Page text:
A SECONDARY school in Christchurch has been rated as ‘inadequate’ by the education watchdog.

The Grange School in Somerford, was criticised in the Ofsted report for the “poor” behaviour and attendance of its students.

Despite acknowledging some improvements since the appointment of a new headteacher, Jane Asplin-Locke, in 2016, inspectors rated the school as ‘inadequate’ in two of five categories and also gave it the lowest overall rating possible.

Low achievement in GCSE exams over the last two years was highlighted as a particular area of weakness in the report, which was published on Friday.

“Leaders have not acted swiftly enough to improve the quality of education provided by the school,” the report says.

“In 2015, the academy was formed, and the school joined the Twynham Learning Trust.

“Governors and senior leaders were too slow to capitalise on this arrangement and so pupils did not initially benefit from these developments.

“For example, leaders did not deal with pupils’ poor attendance and behaviour effectively. They did not act quickly enough to improve poor teaching.

“Recent developments, however, such as the appointment of new staff, have begun to tackle key issues that the school faces.”

Inspectors have also directed criticism at the school’s use of funding to improve education for its disadvantaged pupils whose progress is described as “typically slow”.

However, Ofsted has not put the school into special measures.

It has issued a number of ways to improve standards including improving achievement at GCSE level, "urgently" raising attendance, ensuring that pupils behave well, improving the effectiveness of management and raising teaching standards.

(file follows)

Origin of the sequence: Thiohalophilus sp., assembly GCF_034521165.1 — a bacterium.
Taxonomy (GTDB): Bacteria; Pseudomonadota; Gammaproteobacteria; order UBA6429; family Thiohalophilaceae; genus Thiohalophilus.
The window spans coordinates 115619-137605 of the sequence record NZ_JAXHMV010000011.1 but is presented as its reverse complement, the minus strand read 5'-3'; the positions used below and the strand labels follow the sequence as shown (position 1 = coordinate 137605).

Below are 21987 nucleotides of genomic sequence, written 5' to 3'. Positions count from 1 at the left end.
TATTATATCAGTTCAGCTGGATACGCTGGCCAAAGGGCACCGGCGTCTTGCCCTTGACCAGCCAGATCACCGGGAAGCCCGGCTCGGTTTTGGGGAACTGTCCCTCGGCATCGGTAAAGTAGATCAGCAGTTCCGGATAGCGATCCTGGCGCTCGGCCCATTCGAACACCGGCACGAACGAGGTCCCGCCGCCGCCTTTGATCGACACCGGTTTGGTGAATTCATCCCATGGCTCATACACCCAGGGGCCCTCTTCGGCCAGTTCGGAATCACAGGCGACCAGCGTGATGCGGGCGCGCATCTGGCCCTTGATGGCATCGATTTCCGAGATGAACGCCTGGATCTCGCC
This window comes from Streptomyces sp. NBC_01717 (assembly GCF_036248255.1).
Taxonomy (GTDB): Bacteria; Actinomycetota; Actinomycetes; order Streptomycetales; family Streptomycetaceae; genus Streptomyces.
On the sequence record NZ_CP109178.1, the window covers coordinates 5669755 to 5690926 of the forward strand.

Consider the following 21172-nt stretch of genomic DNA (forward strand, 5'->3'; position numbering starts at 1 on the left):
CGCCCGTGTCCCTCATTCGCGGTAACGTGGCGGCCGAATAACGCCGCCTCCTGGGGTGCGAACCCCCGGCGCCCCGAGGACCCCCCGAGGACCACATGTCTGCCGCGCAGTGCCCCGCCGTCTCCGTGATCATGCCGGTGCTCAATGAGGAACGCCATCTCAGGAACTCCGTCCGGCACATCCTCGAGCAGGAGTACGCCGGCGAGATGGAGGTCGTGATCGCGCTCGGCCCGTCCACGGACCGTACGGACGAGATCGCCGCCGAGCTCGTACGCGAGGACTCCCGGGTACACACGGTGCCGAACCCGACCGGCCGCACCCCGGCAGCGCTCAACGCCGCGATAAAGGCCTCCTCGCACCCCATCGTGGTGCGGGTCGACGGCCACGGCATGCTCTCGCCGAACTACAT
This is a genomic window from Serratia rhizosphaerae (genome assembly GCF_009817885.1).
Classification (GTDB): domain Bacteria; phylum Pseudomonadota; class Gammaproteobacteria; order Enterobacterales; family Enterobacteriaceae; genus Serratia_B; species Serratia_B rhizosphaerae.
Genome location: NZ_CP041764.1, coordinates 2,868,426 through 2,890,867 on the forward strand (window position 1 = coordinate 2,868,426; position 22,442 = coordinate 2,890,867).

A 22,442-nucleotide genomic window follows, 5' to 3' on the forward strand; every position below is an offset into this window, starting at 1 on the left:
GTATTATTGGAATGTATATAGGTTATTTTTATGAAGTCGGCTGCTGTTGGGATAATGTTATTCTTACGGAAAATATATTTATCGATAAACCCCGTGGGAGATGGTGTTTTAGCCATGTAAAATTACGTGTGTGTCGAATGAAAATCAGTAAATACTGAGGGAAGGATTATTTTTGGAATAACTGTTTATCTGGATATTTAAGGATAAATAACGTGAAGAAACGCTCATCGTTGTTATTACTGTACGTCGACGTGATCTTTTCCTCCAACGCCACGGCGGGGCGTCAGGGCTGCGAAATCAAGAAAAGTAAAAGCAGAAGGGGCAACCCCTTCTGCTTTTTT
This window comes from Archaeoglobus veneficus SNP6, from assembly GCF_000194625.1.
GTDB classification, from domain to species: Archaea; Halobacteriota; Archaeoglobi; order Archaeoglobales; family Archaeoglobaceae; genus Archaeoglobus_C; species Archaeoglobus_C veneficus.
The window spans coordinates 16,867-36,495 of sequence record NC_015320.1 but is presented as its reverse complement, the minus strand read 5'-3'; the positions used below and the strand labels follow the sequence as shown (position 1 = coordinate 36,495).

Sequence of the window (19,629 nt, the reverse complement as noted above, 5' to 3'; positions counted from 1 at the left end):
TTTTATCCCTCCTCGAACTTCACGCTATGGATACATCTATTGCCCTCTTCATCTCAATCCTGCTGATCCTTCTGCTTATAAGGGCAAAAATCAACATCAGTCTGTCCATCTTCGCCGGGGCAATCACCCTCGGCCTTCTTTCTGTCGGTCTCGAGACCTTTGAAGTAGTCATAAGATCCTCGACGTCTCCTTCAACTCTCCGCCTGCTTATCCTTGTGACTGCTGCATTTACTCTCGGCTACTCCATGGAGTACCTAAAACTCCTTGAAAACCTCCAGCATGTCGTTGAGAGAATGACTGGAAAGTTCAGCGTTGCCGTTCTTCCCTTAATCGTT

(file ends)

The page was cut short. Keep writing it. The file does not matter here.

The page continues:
A further recommendation that an external review of the school's use of pupil premium be undertaken was also put forward in the report.

In a letter sent out to parents, Twynham Learning Trust trustees chairwoman, Debbie Place, and the headteacher of partner school Twynham School, Jy Taylor, said: “As you can imagine we are extremely disappointed by this judgement as you no doubt will also be.

“However, we fully accept the accuracy of the report and are committed to putting into place the recommendations Ofsted have made.

“With the publication of the report, it is now time to look forward and continue to address the issues raised and that you as parents are most concerned about – that is ensuring that your children receive the high quality education that they deserve where students are supported to reach their full potential.”

A meeting for parents of students at the school to discuss the issues raised in the report will be held on Thursday evening.